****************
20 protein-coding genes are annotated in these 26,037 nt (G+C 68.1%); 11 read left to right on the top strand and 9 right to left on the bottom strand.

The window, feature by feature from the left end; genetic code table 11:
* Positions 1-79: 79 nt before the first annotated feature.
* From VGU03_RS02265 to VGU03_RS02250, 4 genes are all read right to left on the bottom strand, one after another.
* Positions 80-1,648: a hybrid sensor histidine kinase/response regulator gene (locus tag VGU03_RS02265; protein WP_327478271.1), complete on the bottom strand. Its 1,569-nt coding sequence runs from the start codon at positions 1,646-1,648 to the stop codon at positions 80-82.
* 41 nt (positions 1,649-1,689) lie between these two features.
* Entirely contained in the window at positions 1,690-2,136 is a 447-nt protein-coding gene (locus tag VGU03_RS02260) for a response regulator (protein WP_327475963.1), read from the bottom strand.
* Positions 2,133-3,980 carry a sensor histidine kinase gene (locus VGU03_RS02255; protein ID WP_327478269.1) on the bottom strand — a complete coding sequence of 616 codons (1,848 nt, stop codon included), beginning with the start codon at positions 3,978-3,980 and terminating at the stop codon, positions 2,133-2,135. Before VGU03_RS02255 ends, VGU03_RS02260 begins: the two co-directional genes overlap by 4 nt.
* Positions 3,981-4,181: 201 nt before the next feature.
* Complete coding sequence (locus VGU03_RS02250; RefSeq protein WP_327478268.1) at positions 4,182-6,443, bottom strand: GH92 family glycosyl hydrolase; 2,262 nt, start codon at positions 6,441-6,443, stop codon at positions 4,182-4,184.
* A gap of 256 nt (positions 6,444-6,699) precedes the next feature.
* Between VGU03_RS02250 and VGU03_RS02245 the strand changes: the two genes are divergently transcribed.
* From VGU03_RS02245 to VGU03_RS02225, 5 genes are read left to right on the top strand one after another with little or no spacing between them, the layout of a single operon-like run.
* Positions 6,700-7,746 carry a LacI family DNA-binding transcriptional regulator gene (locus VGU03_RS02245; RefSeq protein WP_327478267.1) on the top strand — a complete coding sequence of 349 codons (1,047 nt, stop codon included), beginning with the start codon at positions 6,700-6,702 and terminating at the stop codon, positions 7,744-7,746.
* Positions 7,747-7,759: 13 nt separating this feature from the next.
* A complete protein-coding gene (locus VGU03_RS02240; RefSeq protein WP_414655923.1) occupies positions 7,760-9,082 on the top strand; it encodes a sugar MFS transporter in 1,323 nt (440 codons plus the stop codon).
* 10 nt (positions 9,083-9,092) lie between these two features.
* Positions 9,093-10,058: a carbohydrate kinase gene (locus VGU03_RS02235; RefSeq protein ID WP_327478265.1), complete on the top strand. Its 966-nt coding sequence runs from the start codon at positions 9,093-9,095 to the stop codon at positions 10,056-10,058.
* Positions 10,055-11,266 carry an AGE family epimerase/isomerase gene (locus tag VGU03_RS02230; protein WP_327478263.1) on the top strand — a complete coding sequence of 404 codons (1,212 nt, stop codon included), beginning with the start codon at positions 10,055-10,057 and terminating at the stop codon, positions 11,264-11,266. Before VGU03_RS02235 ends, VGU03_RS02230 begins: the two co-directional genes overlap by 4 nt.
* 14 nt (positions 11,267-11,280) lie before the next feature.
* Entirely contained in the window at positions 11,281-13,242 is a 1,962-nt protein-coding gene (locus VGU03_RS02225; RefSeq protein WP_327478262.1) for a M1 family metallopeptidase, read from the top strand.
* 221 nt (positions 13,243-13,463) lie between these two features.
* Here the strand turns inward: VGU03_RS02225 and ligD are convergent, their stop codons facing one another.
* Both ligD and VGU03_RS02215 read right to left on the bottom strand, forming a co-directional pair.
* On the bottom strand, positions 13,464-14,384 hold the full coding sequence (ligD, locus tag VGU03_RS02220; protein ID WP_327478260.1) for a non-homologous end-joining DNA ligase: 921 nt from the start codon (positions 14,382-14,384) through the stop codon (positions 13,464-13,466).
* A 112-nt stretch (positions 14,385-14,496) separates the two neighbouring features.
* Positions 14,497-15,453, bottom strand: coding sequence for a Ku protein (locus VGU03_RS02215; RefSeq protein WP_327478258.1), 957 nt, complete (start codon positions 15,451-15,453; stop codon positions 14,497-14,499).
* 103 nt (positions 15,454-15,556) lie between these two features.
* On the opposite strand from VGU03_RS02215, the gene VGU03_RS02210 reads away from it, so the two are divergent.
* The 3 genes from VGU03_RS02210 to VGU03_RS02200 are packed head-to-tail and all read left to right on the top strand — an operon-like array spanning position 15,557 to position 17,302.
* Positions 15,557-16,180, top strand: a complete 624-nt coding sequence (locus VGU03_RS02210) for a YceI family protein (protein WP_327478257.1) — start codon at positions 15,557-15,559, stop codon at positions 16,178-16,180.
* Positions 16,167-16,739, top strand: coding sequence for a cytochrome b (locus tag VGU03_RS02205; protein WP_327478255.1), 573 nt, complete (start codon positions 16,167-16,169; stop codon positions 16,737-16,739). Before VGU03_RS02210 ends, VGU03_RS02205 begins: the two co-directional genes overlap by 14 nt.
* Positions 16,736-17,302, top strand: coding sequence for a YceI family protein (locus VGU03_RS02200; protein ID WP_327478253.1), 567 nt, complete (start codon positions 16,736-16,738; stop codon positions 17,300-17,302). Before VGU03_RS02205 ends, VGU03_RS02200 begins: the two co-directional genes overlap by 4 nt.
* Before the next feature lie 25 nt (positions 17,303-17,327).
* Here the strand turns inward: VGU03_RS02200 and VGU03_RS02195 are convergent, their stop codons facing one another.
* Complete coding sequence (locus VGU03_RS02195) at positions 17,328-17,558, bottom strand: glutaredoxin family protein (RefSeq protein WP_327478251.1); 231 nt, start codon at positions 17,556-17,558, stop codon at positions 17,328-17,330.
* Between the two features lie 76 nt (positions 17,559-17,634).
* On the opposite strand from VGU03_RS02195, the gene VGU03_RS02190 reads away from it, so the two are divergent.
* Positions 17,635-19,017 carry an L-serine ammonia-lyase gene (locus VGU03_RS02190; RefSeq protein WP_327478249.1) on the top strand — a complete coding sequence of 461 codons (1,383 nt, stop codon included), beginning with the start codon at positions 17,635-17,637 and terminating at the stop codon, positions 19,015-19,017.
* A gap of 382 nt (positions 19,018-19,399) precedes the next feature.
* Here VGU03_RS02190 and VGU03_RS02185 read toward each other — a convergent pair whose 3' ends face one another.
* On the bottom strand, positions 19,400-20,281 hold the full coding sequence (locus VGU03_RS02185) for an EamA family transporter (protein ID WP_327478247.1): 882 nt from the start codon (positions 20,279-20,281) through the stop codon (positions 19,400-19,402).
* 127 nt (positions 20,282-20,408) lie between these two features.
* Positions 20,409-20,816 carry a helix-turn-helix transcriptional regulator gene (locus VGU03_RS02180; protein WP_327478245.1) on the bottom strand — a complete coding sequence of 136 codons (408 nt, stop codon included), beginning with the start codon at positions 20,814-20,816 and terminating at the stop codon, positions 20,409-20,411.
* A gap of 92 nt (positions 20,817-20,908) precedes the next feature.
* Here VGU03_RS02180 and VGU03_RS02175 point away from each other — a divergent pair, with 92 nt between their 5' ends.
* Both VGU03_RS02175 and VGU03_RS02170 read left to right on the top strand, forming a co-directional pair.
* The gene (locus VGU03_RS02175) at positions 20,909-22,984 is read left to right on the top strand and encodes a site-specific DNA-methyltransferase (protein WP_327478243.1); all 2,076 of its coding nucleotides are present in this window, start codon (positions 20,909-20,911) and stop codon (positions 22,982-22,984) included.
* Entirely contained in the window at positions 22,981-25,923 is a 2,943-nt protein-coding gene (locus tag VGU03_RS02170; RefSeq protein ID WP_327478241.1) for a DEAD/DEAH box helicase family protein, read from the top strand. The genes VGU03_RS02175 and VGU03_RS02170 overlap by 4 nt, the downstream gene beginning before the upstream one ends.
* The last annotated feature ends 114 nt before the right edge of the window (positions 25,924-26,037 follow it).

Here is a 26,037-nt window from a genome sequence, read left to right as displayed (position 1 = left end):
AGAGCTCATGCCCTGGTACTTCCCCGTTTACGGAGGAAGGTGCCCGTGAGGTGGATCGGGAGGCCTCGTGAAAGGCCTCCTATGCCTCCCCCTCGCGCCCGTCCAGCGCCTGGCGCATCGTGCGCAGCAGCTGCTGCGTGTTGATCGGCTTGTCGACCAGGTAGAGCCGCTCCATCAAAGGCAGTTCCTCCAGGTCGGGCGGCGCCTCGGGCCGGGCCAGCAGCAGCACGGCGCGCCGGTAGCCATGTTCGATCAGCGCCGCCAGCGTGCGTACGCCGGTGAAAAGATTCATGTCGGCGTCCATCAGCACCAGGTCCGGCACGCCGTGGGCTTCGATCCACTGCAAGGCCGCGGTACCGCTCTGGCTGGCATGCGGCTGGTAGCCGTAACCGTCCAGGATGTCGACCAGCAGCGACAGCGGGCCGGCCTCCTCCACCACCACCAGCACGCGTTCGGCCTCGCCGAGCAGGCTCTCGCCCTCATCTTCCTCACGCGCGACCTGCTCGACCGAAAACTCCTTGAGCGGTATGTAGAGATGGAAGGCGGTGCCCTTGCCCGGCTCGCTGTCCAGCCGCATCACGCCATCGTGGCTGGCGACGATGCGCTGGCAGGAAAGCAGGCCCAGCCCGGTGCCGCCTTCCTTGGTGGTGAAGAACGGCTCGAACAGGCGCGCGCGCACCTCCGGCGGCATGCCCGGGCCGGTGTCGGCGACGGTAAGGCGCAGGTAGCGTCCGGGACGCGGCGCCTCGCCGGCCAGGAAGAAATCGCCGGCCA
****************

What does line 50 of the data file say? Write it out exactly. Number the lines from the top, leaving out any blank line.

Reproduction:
* The last annotated feature ends 114 nt before the right edge of the window (positions 25,924-26,037 follow it).